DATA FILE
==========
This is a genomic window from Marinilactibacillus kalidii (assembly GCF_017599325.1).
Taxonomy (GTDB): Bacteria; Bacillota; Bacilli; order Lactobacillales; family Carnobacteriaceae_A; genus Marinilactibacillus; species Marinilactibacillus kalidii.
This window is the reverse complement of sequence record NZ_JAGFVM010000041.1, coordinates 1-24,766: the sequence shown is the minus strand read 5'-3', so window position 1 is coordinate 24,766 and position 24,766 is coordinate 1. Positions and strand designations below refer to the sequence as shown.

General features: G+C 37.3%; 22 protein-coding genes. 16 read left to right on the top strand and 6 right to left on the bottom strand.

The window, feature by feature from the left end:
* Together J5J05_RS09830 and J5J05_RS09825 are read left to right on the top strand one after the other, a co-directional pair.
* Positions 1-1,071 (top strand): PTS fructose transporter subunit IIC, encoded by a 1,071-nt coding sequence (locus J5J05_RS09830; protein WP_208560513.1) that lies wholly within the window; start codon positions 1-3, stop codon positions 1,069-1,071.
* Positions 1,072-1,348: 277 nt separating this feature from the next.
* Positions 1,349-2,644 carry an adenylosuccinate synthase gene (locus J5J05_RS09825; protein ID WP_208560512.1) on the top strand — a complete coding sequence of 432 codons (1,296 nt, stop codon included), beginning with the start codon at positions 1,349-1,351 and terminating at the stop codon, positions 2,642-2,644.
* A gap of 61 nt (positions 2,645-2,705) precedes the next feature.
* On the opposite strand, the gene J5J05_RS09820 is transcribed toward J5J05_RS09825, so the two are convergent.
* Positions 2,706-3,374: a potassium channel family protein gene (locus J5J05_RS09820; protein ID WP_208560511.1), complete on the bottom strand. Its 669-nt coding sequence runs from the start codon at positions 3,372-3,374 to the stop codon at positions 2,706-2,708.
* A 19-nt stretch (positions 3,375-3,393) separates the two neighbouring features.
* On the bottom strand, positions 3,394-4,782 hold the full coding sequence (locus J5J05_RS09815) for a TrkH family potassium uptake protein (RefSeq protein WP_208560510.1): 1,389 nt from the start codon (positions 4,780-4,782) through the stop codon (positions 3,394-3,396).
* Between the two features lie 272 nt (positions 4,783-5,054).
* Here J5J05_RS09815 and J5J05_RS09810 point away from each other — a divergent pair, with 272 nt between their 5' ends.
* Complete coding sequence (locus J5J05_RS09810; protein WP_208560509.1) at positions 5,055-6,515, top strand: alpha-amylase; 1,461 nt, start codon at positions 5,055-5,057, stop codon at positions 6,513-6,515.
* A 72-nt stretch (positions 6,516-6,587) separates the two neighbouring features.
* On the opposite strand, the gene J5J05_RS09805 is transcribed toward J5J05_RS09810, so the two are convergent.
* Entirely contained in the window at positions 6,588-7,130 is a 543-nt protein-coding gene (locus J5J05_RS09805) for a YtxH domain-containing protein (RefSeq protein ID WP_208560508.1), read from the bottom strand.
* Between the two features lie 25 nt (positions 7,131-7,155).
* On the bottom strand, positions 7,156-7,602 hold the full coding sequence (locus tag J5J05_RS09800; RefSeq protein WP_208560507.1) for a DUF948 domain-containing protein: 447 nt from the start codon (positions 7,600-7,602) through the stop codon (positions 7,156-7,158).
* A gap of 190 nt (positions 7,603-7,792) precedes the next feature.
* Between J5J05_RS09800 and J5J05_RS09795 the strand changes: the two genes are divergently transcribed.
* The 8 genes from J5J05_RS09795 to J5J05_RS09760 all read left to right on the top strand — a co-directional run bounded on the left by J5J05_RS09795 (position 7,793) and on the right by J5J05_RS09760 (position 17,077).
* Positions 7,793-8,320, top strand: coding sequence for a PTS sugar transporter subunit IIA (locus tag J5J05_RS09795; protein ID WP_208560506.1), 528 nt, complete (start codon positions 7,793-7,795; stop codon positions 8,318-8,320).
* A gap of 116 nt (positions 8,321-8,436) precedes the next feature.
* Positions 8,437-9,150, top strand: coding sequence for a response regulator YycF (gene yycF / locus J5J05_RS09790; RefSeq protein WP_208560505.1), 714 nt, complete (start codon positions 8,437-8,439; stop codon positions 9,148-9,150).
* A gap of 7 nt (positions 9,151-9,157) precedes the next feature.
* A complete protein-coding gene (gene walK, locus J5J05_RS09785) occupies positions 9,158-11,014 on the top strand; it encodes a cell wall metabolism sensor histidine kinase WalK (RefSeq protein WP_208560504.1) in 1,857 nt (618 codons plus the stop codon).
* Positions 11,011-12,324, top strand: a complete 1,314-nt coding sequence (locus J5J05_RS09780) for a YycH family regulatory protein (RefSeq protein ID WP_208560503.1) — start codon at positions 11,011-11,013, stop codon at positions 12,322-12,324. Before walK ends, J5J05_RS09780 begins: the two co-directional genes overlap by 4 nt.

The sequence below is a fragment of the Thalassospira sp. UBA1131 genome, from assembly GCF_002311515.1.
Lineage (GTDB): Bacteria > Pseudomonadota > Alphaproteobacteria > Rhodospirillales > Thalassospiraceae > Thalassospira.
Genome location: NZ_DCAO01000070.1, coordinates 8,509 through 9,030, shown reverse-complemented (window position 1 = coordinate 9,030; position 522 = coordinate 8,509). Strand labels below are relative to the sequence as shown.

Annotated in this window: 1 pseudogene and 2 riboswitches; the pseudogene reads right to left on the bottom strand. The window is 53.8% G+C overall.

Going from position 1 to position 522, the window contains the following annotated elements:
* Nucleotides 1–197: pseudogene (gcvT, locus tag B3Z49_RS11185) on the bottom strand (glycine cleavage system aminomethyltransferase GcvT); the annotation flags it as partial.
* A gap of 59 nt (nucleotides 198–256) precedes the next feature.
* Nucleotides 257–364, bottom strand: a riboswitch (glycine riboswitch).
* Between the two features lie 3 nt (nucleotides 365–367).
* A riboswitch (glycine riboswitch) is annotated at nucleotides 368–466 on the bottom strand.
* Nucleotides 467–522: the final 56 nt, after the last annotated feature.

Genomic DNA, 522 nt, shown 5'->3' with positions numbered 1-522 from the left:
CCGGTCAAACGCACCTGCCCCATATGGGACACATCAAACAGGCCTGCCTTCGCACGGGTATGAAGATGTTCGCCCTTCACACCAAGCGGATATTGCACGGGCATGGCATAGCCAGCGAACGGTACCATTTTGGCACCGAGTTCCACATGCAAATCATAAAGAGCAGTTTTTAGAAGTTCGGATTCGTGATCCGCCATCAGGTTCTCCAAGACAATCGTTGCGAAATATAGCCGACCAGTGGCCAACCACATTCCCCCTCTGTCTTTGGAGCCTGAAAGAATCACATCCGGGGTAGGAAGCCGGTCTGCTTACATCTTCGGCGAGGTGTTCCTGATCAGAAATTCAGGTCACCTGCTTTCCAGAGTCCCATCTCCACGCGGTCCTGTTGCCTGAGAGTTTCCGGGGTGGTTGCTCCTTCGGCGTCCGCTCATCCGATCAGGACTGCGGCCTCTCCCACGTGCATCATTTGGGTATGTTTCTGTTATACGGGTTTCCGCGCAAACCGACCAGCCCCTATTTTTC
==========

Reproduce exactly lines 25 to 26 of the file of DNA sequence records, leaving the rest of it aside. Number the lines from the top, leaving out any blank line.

* The 8 genes from J5J05_RS09795 to J5J05_RS09760 all read left to right on the top strand — a co-directional run bounded on the left by J5J05_RS09795 (position 7,793) and on the right by J5J05_RS09760 (position 17,077).
* Positions 7,793-8,320, top strand: coding sequence for a PTS sugar transporter subunit IIA (locus tag J5J05_RS09795; protein ID WP_208560506.1), 528 nt, complete (start codon positions 7,793-7,795; stop codon positions 8,318-8,320).